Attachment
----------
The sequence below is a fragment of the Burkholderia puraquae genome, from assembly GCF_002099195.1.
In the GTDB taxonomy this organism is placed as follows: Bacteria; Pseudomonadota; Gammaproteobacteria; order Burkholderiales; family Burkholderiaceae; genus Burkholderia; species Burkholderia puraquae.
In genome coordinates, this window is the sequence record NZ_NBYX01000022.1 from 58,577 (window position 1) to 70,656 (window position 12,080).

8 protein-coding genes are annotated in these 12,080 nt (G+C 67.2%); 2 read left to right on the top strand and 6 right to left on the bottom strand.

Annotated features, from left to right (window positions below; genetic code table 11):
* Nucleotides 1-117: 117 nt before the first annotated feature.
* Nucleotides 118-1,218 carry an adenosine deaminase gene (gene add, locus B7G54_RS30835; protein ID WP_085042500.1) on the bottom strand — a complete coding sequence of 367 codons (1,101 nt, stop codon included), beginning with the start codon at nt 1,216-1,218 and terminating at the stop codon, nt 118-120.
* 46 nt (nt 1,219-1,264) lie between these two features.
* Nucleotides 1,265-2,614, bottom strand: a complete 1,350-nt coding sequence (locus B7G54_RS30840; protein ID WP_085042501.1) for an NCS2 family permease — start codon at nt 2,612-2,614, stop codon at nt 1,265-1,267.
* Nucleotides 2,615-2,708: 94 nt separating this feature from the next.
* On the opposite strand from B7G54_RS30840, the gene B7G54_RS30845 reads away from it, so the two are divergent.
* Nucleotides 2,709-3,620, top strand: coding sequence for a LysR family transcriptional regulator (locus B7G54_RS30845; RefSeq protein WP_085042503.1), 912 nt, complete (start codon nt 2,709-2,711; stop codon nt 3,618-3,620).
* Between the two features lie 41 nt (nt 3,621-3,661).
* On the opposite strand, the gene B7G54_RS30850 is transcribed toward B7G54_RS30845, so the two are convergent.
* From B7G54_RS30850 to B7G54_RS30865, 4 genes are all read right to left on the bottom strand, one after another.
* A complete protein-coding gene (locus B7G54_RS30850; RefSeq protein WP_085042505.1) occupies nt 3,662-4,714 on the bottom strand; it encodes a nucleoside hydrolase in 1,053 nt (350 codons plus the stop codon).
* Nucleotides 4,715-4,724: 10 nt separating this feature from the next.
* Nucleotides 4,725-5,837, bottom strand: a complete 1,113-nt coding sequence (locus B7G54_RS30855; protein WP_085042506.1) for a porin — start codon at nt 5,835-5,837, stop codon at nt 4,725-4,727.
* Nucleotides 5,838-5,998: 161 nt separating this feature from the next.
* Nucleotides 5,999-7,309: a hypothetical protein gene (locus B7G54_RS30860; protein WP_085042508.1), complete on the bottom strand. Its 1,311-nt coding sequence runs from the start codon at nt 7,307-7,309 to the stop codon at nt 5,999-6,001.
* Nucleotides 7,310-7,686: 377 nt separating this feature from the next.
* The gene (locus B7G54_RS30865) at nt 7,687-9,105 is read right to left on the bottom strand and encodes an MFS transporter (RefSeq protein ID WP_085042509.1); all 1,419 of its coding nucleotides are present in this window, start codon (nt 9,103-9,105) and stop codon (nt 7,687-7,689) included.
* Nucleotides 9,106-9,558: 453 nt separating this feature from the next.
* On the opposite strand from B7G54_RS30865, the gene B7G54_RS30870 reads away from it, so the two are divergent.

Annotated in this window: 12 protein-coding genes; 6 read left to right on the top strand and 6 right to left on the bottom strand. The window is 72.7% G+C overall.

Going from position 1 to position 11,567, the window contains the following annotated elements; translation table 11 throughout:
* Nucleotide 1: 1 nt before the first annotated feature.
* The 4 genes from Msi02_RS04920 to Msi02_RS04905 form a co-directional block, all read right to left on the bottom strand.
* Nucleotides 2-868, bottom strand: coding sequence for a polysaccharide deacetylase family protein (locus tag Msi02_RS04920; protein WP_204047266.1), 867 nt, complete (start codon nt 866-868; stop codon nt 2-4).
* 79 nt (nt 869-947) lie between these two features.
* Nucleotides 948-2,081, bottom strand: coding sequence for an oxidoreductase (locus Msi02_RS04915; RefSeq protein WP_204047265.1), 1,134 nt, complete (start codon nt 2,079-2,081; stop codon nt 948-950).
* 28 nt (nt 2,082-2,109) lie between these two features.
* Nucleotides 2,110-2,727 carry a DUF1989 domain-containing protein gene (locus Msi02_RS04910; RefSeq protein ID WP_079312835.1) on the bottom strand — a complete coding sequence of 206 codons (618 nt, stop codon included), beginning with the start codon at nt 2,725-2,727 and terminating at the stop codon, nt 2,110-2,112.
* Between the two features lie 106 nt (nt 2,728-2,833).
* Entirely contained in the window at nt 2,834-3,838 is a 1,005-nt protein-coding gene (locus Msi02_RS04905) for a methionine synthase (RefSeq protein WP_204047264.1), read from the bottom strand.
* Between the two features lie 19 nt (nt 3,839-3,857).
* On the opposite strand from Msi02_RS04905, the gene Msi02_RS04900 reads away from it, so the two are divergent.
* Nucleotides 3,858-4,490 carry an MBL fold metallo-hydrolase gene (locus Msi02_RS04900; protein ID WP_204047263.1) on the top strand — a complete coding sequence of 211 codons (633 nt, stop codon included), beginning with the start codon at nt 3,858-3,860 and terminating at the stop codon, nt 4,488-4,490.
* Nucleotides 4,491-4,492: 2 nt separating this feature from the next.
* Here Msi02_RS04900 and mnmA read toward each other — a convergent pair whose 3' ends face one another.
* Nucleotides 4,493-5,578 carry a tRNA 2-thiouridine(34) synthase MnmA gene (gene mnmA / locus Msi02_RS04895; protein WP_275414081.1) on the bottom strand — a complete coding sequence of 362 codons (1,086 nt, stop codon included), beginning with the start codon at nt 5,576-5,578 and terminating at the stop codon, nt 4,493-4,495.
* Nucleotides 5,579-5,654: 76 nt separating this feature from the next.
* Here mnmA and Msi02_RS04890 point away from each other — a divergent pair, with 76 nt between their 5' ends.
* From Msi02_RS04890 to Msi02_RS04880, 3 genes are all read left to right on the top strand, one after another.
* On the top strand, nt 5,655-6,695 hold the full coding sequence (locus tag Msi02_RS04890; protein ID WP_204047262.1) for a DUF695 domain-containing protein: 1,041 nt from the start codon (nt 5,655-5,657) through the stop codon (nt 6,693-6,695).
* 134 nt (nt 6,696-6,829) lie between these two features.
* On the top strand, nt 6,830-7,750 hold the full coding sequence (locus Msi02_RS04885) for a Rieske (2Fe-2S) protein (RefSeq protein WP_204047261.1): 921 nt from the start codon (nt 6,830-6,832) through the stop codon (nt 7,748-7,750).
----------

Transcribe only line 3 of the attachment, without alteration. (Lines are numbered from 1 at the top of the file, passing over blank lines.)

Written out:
In genome coordinates, this window is the sequence record NZ_NBYX01000022.1 from 58,577 (window position 1) to 70,656 (window position 12,080).